Have you ever tried to narrow down which careers are really portable?
One of the biggest challenges military spouses face is the battle to sustain their careers. It can be difficult to hold a steady job while being a supportive milspouse. Seeing our successful friends and family "back home" certainly doesn't make it easier.
So how do we do it? How can any of us maintain a successful career while being a military spouse? This is the question I repeatedly ask myself.
I turned to fellow military spouses and found some common solutions.
I've come across numerous spouses who've maintained a career in marketing. None of them started out working remotely, but each of them transitioned into working from home after a few years (or one duty station) of face-to-face work. Some of them transitioned into remote work for the same company they started with, while several others used the experience they gained to create full-time contract work with multiple clients.
Another large percentage of military spouses have pursued careers in education. Some teach in the traditional sense: They find a teaching position at each duty station and perform their job in the classroom. Others, however, find ways to educate remotely. Some teach college courses online. One spouse I know took her extensive teaching experience and started private tutoring. Now, she is building an education consulting business in order to continue her work from wherever they PCS.
3. Direct Sales.
It's obvious why direct sales are appealing. Companies such as Plexus, Rodan & Fields, Juice Plus, LipSense and others offer individuals the opportunity to be in control and earn an income, with the added bonus of not losing any clients when moving. Instead, you may have the opportunity to actually expand your business as your community grows. Think about it: How many of your friends make a living in direct sales? And you can't blame them. In fact, you might feel tempted to try it out yourself.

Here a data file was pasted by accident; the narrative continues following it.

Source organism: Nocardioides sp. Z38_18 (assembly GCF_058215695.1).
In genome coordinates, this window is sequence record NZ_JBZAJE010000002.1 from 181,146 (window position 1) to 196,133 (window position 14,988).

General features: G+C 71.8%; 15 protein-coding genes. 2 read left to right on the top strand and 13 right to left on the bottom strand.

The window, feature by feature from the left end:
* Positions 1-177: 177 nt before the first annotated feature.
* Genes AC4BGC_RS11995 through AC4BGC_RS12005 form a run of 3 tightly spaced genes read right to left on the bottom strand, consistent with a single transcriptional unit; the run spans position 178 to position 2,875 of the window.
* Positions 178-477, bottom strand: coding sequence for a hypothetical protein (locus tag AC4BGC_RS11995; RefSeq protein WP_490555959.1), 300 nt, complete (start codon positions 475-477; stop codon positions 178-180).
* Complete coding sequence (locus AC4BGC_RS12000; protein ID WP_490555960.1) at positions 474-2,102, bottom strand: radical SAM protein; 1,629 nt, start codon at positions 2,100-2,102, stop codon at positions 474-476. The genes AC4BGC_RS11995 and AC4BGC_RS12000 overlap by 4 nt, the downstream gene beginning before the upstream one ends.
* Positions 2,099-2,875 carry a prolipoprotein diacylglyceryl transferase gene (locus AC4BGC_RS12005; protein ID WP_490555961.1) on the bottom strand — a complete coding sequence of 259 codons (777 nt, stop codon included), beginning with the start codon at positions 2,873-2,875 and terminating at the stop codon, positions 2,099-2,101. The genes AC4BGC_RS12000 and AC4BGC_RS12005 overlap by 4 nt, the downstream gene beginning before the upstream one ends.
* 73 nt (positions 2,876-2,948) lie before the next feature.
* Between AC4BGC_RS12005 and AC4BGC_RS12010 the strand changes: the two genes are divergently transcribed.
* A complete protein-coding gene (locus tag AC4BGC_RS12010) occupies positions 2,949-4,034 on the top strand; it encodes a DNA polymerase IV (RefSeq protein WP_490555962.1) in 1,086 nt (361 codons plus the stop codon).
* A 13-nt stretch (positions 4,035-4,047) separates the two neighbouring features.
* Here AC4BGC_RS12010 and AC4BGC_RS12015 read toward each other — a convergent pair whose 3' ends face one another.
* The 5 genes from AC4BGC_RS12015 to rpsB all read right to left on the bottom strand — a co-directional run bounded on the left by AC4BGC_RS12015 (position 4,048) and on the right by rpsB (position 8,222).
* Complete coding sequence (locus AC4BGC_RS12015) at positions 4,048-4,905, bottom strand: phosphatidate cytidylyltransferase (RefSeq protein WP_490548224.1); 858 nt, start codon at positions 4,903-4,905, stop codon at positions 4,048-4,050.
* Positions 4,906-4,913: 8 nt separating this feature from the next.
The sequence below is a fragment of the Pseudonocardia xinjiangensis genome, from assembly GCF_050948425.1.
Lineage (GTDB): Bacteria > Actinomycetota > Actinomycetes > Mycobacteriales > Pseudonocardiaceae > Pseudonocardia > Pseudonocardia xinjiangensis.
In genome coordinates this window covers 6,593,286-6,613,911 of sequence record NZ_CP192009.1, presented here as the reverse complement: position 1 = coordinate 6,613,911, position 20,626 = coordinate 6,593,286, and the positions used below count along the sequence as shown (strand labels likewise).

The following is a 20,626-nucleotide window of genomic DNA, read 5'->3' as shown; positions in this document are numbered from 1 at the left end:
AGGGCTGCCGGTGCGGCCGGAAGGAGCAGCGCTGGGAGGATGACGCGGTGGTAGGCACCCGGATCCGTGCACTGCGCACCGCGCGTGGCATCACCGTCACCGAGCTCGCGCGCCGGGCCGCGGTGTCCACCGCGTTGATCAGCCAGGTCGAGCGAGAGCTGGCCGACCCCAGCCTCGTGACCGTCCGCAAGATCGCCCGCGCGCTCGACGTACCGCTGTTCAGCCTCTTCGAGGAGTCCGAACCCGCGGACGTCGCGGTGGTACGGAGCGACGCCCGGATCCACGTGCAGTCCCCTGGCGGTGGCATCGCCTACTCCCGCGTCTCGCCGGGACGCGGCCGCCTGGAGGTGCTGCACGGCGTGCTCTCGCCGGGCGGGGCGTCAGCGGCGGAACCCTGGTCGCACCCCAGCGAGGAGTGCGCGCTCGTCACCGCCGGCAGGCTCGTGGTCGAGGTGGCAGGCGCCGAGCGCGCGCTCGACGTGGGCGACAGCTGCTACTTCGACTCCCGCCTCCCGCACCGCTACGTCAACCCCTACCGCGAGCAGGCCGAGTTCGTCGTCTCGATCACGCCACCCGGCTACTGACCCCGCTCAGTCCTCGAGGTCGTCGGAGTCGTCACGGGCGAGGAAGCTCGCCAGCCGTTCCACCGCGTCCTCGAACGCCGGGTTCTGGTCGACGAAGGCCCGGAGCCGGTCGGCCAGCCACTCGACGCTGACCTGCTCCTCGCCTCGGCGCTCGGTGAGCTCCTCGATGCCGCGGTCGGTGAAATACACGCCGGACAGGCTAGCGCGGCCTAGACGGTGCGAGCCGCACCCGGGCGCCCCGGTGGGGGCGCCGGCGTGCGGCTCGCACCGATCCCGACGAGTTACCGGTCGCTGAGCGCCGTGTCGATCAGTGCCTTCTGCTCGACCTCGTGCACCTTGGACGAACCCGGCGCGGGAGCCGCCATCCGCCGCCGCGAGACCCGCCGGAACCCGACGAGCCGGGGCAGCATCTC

4. Home Business.
Home businesses can spring from areas such as freelance writing, graphic design, or bookkeeping. If you have the knack, photography is a great business you can manage from home. Anne, my friend and military spouse, started to make a name for herself by doing photography for friends. Soon the demand grew, and she was offered the installation's photographer position. Her only problem now is too much business.
Notice the trend? Most of these military spouses didn't start their careers working from home. The majority put in the face-to-face time, gained experience and transitioned into remote work later.
How did they find these remote positions?
These military spouses advertised themselves on Craigslist, Bookoo and social media. They maintained former connections and found work by networking with peers. They volunteered and worked for nonprofit organizations, and they accepted little to no pay when necessary. Why? Because they are passionate about their work, as it takes sheer passion to work for free and maintain motivation.
If you're looking for a portable career path, follow in these military spouses' footsteps and identify your passion, self promote and build relationships.
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